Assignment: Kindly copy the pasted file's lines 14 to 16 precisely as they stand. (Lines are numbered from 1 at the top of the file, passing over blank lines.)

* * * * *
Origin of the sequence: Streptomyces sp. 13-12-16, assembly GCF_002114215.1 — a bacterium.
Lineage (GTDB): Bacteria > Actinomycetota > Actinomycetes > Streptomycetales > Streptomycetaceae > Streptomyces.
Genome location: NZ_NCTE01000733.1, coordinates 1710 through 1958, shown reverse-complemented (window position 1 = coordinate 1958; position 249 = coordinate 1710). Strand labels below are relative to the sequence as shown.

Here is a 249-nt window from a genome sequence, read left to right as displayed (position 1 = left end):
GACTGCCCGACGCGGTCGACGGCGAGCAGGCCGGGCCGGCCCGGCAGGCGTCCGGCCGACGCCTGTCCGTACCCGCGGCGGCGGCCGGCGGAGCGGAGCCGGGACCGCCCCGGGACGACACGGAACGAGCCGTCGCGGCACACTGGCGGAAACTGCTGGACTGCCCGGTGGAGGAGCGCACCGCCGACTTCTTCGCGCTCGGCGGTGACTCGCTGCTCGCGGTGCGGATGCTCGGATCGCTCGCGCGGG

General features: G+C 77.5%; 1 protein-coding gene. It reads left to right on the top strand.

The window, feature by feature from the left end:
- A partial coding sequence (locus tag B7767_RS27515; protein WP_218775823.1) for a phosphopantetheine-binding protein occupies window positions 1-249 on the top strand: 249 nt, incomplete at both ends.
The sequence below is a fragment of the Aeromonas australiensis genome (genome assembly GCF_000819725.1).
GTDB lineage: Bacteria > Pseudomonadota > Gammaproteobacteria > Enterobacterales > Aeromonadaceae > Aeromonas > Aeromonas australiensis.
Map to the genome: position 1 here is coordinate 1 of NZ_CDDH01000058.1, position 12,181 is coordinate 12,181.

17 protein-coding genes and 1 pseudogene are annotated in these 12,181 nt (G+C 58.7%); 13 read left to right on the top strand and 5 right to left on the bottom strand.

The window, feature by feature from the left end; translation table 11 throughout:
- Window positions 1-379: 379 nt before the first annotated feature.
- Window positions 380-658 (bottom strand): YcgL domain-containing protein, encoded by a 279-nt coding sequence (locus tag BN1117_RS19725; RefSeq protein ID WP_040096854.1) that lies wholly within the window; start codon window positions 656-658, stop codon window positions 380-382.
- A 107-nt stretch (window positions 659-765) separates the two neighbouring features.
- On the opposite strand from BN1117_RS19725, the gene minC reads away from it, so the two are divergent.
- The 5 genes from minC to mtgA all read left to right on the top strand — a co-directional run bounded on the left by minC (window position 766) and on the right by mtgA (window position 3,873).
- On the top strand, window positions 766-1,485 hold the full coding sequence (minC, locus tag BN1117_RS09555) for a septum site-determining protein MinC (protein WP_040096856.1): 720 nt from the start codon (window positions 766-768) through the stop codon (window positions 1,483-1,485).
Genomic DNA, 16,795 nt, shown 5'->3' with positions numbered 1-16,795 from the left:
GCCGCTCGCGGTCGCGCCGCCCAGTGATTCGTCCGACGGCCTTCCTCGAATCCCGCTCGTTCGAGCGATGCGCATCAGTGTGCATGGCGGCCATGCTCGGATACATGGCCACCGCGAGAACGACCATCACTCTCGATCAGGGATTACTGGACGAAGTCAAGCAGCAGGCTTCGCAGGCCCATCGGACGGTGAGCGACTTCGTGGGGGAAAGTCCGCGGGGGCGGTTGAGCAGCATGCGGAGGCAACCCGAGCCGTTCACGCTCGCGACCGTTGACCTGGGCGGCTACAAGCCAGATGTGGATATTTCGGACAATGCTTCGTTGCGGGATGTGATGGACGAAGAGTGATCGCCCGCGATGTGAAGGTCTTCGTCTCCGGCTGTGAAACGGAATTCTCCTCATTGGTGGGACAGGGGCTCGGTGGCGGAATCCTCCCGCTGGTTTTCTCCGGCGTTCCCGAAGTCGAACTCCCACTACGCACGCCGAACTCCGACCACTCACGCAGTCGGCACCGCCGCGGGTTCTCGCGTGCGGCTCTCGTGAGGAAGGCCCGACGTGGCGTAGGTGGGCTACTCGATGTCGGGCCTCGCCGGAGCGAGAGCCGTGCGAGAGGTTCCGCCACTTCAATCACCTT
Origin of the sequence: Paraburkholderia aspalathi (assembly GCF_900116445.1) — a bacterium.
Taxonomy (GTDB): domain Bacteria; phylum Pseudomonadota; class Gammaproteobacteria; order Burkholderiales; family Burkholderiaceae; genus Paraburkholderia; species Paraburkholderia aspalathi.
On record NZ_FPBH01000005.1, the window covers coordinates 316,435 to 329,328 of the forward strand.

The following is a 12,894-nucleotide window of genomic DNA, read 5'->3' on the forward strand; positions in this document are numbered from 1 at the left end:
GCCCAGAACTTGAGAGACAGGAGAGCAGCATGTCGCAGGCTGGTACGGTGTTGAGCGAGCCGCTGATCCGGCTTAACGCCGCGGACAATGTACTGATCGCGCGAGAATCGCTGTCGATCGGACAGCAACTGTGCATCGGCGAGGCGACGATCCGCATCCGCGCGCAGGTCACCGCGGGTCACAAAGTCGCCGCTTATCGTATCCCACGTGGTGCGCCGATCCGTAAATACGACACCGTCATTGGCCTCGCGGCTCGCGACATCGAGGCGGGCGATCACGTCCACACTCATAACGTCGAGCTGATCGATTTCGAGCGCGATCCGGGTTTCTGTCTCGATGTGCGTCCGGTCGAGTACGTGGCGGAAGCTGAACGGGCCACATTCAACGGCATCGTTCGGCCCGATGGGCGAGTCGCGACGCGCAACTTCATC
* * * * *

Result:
- Window positions 1-379: 379 nt before the first annotated feature.
- Window positions 380-658 (bottom strand): YcgL domain-containing protein, encoded by a 279-nt coding sequence (locus tag BN1117_RS19725; RefSeq protein ID WP_040096854.1) that lies wholly within the window; start codon window positions 656-658, stop codon window positions 380-382.
- A 107-nt stretch (window positions 659-765) separates the two neighbouring features.